Heart Attacks Cost More Than Your Health
Lee Rannals for redOrbit.com — Your Universe Online
You might want to think twice before ordering that dollar cheeseburger today at McDonalds, because according to a new study, it ultimately comes at a higher price later on down the road.
People who suffer from a heart attack face more than a physical recovery, they also suffer from an economic recovery as well. A study presented at the American Heart Association‘s Scientific Sessions 2012 found that the economic impact of a heart attack and other forms of acute coronary syndrome can be costly.
The team used data from Integrated Benefits Institutes‘ Health and Productivity Benchmarking Databases and IMS Lifelink for their study. They analyzed medical, pharmacy and short- and long-term disability claims to calculate direct and indirect costs for more than 37,000 employees and their dependents from 2007 to 2010.
They found that the annual healthcare cost for each worker, including out-of-pocket expenses, was $8,170. Of this total, they said $7,545 was for hospitalization and other medical care, and $625 was for pharmacy costs.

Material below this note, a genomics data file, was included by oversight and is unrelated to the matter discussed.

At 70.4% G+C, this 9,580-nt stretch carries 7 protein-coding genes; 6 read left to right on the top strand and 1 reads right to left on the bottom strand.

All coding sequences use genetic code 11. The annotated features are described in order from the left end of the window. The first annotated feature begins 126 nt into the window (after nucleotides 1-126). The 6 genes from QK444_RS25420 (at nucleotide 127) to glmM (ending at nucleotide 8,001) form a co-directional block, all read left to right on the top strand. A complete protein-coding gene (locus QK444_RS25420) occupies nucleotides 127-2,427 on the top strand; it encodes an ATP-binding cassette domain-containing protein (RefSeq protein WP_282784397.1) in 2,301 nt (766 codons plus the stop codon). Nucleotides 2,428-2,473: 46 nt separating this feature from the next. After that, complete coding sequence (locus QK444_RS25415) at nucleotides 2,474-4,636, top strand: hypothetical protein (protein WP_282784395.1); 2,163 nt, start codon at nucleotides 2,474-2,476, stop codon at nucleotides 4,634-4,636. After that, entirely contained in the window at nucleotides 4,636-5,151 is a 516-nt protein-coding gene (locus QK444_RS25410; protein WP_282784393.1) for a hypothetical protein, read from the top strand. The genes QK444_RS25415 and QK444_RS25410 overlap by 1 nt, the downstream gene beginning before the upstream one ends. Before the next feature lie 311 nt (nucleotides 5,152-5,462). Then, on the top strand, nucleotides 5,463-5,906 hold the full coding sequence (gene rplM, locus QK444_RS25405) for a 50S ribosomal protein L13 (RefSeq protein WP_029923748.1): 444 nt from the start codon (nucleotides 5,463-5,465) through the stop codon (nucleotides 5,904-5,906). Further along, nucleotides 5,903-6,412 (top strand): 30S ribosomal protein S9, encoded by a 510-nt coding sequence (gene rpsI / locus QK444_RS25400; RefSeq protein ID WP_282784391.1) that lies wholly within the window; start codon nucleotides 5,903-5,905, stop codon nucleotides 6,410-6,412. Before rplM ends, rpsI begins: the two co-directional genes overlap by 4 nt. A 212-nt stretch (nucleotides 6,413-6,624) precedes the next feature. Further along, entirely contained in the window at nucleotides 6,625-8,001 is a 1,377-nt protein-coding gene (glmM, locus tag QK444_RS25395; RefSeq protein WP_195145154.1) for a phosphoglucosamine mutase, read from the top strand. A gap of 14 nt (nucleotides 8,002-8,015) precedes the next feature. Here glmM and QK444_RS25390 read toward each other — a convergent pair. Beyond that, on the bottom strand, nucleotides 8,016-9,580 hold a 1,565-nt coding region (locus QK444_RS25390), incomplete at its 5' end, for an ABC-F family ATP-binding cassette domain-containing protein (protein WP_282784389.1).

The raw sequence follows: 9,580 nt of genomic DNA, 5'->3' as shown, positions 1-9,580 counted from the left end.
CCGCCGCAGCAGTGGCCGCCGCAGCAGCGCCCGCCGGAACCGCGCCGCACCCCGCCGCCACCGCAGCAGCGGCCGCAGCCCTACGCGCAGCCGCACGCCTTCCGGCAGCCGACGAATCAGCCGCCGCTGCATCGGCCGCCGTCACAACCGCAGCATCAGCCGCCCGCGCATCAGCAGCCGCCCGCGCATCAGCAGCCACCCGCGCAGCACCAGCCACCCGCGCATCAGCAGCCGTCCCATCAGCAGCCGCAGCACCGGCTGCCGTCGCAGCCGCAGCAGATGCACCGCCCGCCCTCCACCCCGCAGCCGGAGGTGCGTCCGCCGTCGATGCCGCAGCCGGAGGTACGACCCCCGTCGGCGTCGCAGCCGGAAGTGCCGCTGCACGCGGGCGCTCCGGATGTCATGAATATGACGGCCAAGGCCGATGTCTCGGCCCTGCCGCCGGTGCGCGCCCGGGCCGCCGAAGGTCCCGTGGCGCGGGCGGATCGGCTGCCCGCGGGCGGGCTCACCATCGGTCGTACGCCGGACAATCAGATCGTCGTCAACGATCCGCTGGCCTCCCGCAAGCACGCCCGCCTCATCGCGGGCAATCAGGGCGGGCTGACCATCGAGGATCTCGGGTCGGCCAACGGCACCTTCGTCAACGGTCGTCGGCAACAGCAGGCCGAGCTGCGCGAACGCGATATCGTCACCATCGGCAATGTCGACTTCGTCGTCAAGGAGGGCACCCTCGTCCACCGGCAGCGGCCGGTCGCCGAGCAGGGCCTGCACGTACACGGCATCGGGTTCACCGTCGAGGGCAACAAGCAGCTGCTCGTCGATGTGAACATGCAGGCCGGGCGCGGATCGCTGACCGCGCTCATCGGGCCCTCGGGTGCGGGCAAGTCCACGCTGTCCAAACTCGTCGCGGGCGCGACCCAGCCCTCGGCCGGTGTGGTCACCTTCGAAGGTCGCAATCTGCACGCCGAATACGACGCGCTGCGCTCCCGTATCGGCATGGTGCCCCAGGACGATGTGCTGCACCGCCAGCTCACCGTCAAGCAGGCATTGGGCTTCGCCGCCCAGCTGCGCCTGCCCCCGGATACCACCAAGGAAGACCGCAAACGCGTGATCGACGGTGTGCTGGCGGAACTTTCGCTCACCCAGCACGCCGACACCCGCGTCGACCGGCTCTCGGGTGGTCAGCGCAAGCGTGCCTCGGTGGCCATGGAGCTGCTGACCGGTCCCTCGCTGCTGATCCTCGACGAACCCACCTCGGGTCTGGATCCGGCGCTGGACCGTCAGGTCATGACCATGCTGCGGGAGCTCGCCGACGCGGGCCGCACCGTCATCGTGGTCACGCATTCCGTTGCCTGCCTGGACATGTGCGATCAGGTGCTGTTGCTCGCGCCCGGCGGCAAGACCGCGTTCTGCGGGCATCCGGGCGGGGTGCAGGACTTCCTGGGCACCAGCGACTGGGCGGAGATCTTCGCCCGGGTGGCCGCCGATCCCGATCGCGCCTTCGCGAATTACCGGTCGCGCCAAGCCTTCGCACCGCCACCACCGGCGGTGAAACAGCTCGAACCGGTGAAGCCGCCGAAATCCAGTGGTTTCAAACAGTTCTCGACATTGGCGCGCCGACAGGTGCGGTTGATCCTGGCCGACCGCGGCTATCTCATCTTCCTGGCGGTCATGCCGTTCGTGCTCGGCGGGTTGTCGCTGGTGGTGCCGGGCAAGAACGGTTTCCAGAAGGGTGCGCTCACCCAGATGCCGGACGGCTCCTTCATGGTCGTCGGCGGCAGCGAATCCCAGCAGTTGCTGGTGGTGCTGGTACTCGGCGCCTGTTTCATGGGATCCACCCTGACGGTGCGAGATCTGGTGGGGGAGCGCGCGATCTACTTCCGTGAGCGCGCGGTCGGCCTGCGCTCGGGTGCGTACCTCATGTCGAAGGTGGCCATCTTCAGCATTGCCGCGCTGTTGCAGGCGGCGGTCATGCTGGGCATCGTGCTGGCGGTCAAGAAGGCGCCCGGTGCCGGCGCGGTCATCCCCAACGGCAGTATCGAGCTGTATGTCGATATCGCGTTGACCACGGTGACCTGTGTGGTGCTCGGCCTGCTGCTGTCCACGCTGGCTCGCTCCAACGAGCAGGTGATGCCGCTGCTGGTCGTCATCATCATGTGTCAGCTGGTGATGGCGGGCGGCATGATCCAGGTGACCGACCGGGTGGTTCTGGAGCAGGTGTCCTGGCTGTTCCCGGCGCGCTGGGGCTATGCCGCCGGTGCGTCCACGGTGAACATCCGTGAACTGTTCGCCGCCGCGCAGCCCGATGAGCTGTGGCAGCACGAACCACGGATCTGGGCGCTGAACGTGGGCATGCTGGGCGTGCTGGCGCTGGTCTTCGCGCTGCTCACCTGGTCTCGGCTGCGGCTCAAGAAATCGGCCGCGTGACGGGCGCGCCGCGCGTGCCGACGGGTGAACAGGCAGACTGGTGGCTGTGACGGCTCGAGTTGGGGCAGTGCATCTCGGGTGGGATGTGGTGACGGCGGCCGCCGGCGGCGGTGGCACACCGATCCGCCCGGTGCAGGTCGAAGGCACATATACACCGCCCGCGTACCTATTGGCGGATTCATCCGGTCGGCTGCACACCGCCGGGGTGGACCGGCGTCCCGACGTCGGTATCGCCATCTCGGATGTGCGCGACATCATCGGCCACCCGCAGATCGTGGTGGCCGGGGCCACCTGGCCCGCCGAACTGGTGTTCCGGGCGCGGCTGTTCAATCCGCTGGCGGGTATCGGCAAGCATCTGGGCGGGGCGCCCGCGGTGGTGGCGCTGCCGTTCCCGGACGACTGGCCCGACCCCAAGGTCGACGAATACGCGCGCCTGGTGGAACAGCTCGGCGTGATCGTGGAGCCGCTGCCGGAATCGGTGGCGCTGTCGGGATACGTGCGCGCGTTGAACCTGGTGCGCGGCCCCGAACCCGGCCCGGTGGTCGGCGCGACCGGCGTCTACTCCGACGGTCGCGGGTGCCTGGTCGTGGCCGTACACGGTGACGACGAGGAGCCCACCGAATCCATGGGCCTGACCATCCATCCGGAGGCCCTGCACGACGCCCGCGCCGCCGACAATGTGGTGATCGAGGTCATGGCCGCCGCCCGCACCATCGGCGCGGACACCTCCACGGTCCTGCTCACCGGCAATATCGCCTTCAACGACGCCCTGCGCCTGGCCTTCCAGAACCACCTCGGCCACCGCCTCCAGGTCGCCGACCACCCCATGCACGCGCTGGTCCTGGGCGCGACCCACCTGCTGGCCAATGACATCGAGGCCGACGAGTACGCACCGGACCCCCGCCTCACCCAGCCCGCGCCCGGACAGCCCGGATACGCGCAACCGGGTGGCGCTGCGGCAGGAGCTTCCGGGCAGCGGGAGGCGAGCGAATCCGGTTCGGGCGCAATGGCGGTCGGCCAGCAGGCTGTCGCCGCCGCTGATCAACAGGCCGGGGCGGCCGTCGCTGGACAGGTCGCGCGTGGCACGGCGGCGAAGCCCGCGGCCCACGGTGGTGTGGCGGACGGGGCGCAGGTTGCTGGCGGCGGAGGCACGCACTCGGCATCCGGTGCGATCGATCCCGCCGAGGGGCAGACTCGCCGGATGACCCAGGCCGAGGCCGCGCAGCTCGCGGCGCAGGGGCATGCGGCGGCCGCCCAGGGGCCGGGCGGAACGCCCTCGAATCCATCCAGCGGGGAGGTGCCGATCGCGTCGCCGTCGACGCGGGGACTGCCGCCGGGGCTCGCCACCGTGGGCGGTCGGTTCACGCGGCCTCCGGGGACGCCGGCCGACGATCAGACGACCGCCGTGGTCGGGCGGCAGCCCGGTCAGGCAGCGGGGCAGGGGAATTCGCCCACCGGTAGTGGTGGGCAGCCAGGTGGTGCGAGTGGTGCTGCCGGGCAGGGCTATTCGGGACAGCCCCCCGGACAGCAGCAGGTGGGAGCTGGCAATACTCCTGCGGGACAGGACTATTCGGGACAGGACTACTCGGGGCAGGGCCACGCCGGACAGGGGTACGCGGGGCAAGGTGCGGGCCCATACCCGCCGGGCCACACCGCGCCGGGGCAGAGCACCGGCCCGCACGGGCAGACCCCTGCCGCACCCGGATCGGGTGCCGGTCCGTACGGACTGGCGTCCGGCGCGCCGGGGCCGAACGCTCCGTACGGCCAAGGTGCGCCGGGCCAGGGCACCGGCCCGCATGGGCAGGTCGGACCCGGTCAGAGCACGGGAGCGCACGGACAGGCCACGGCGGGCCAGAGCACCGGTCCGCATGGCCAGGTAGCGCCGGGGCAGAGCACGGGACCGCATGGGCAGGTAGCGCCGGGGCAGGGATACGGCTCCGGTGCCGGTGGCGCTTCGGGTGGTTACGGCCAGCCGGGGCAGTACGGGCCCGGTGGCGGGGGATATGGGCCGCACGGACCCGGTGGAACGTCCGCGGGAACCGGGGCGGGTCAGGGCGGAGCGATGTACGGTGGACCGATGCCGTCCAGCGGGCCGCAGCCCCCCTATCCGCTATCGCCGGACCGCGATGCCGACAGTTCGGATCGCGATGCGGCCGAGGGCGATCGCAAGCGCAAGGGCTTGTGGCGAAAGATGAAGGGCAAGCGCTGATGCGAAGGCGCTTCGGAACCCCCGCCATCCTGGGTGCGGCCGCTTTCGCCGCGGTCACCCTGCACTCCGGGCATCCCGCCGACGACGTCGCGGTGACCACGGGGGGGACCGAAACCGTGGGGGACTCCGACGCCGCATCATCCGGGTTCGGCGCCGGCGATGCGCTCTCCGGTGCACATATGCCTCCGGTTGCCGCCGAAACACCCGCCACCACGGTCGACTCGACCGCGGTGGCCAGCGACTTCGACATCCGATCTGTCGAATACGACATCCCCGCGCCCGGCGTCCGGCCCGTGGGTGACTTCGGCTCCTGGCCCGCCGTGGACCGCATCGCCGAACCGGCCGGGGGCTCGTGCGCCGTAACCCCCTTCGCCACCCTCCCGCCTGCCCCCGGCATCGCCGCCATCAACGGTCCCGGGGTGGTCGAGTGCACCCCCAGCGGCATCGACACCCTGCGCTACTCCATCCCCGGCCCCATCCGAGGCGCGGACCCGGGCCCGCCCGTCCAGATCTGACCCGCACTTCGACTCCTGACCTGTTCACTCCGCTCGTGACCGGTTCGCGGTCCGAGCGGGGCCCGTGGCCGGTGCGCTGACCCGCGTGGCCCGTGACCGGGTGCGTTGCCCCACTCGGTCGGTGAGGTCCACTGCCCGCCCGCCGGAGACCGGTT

They also found that workers with acute coronary syndrome (ACS) lost 60.2 days of work in the short term, and 397 days in the long term.
Employers saw that their disability costs outweigh direct costs. The team estimated per claim productivity loss for short-term disability was $7,943, and $52,473 for long-term disability.
“ACS can have devastating effects from an economic standpoint on employers in terms of lost productivity, but more importantly on costs to the employee reflected in the average lost time per incident,” Robert L. Page II, Pharm.D., M.S.P.H., the study´s lead author, said in a press release.
Page said that about 47 percent of all patients who took part in the study are younger than 65, which is the working class population.
“We want to target individuals early on in terms of risk factor modification for ACS, including smoking cessation, weight loss, appropriate diet, pharmacotherapy for high cholesterol and high blood pressure,” he said.
Men and women with acute coronary syndrome face additional economic burdens in both lost time and income from work, along with the possibility of an inability to return to work, the researchers said.
ACS is a term for situations in which blood supplied to the heart muscle is suddenly blocked, which includes heart attack and angina or chest pain.